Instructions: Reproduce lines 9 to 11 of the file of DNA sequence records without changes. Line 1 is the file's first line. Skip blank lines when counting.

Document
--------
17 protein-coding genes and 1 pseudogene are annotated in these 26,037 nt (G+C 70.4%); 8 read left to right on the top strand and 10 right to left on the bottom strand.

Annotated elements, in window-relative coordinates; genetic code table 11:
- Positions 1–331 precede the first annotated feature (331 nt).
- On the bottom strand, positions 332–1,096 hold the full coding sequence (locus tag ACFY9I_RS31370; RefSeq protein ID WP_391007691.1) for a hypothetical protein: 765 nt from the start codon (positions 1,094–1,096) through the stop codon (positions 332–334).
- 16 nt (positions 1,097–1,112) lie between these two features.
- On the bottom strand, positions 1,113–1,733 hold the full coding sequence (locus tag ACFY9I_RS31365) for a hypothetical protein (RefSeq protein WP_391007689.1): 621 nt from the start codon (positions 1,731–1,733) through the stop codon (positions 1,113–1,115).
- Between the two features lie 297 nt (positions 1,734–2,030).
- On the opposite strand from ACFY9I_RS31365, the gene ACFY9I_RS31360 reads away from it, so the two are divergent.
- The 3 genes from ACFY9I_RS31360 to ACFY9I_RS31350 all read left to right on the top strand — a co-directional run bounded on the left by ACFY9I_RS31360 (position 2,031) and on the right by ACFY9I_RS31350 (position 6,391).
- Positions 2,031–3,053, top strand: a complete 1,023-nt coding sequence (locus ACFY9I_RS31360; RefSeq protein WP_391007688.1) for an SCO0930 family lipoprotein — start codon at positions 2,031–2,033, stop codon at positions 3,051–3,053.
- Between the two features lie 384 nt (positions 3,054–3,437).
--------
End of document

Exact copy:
- The 3 genes from ACFY9I_RS31360 to ACFY9I_RS31350 all read left to right on the top strand — a co-directional run bounded on the left by ACFY9I_RS31360 (position 2,031) and on the right by ACFY9I_RS31350 (position 6,391).
- Positions 2,031–3,053, top strand: a complete 1,023-nt coding sequence (locus ACFY9I_RS31360; RefSeq protein WP_391007688.1) for an SCO0930 family lipoprotein — start codon at positions 2,031–2,033, stop codon at positions 3,051–3,053.
- Between the two features lie 384 nt (positions 3,054–3,437).